|Covered foot of the Viaje Super Shot 10 Gauge|
Preparation for the Cigar Experience
For my Viaje Super Shot 10 Gauge, I defaulted to my usual straight cut on the cigar. I then went on to commence with the pre-light draw. The dry draw notes started kind of bland with a lot of wood flavors and some secondary pepper notes. An interesting sweetness emerged and as I continued the dry draw and would get more prevalent. This sweetness soon took on more of a sugary taste and moved toward the forefront. Overall, it was interesting how the pre-light draw underwent some transitions, so it was time to fire this “shotgun shell” and see what it would deliver.
One thing I was critical with Viaje in 2011 is that many of their small batch releases seemed “green” and required aging of 8 to 10 weeks following purchase. In the case of the Super Shot 10 Gauge, this did not seem the case as it was ready to smoke right after purchase. This was reflected in the flavor profile.
While the pre-light draw had some level of complexity to it, the actual smoke of the Viaje Super Shot 10 Gauge would prove to not be too complex. At the same time, it would prove to still be very flavorful.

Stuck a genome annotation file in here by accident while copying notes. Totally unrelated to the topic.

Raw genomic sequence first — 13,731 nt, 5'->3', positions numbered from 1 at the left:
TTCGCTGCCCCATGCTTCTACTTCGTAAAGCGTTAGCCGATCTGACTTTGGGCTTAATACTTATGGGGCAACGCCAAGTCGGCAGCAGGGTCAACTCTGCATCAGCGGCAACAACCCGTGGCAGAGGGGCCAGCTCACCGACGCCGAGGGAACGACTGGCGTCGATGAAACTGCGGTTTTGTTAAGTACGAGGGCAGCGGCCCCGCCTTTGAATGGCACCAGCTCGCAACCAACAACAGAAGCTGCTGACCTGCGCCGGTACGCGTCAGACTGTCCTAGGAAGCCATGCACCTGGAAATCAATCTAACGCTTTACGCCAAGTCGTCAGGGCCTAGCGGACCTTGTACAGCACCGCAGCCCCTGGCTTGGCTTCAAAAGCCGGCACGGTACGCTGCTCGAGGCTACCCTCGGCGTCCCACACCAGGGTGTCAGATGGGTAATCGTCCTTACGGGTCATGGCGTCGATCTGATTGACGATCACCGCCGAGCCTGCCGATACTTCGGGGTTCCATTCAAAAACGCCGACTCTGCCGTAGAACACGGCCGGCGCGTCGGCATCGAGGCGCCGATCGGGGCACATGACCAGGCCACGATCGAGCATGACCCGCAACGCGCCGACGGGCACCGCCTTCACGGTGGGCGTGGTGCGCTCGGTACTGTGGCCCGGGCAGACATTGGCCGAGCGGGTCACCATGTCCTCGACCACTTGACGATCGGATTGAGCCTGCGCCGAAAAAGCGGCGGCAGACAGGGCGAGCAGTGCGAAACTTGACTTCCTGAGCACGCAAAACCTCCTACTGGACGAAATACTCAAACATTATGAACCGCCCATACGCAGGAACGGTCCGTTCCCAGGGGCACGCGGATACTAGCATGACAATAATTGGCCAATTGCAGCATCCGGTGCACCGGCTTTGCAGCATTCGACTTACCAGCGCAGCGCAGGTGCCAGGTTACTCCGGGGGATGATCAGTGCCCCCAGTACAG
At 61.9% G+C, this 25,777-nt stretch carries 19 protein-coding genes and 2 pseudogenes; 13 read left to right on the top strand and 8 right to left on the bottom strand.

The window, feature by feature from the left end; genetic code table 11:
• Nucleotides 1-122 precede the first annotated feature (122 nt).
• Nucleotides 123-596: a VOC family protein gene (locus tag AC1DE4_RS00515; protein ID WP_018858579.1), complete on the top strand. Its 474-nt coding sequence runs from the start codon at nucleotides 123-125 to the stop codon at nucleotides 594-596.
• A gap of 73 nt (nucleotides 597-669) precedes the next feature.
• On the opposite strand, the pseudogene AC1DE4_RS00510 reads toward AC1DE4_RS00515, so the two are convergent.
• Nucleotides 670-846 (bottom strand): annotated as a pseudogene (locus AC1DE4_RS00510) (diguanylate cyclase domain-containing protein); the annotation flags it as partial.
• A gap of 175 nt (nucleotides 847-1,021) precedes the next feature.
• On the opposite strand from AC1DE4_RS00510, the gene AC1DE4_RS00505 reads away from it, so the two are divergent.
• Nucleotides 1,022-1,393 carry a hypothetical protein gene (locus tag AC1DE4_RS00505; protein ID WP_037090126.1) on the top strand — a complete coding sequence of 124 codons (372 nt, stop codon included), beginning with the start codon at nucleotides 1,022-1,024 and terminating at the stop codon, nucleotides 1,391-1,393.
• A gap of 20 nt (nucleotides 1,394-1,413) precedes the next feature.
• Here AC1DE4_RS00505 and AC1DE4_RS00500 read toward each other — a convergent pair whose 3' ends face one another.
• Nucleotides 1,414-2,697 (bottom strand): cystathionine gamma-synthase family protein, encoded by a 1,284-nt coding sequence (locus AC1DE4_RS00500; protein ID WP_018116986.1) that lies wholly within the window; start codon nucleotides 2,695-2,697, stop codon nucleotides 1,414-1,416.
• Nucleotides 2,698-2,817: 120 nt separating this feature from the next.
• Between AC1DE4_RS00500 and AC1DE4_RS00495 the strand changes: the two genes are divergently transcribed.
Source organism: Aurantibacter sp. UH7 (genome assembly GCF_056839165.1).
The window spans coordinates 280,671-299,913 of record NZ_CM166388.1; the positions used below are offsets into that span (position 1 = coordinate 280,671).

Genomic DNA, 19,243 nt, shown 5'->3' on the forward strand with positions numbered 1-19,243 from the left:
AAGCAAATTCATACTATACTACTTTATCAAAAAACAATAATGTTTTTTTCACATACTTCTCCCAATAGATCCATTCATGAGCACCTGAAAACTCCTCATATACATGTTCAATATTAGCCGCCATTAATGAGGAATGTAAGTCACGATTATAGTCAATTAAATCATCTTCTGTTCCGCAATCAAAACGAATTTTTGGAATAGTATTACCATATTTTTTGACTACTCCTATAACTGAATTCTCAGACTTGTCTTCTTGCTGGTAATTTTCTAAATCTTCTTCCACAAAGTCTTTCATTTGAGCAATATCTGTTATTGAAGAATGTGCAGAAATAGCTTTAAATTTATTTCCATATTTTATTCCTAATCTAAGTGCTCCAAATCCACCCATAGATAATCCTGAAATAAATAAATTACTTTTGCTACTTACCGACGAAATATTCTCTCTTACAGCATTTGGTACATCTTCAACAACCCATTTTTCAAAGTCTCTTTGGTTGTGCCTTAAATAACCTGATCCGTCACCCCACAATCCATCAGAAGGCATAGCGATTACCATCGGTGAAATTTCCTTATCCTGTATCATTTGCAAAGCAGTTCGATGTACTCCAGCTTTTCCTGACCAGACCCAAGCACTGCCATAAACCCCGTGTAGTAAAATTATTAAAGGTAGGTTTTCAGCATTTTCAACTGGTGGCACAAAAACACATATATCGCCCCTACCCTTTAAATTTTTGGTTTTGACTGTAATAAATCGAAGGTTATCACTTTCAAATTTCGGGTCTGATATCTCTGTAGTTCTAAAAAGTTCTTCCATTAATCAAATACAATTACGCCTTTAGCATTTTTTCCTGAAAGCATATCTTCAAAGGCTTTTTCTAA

The start to the Viaje Super Shot 10 Gauge hit me with a very strong dose of black pepper. This was one of the stronger black pepper blasts I have gotten from a cigar in several months (I still wouldn’t put it in the category of Cu-Avana’s Punisher – but that’s also a unique pepper blast). Along with the pepper, I detected some notes of oak. The pepper notes subsided somewhat, but stilled remained in the forefront. The oak notes soon morphed into more of a mocha taste (a good cross between coffee and chocolate). The mocha notes joined the pepper notes in the forefront. In the background, I also detected notes of cream.
As the smoke of the Viaje Super Shot 10 Gauge moved into the second third, the pepper diminished to more of a secondary role. The cream notes present earlier on had dissipated. The mocha notes had transitioned into more of a combination of chocolate and leather. The chocolate and leather notes were now the ones in the forefront. When the cigar progressed into the last third, the pepper notes moved back into the forefront while the chocolate and leather subsided into secondary notes.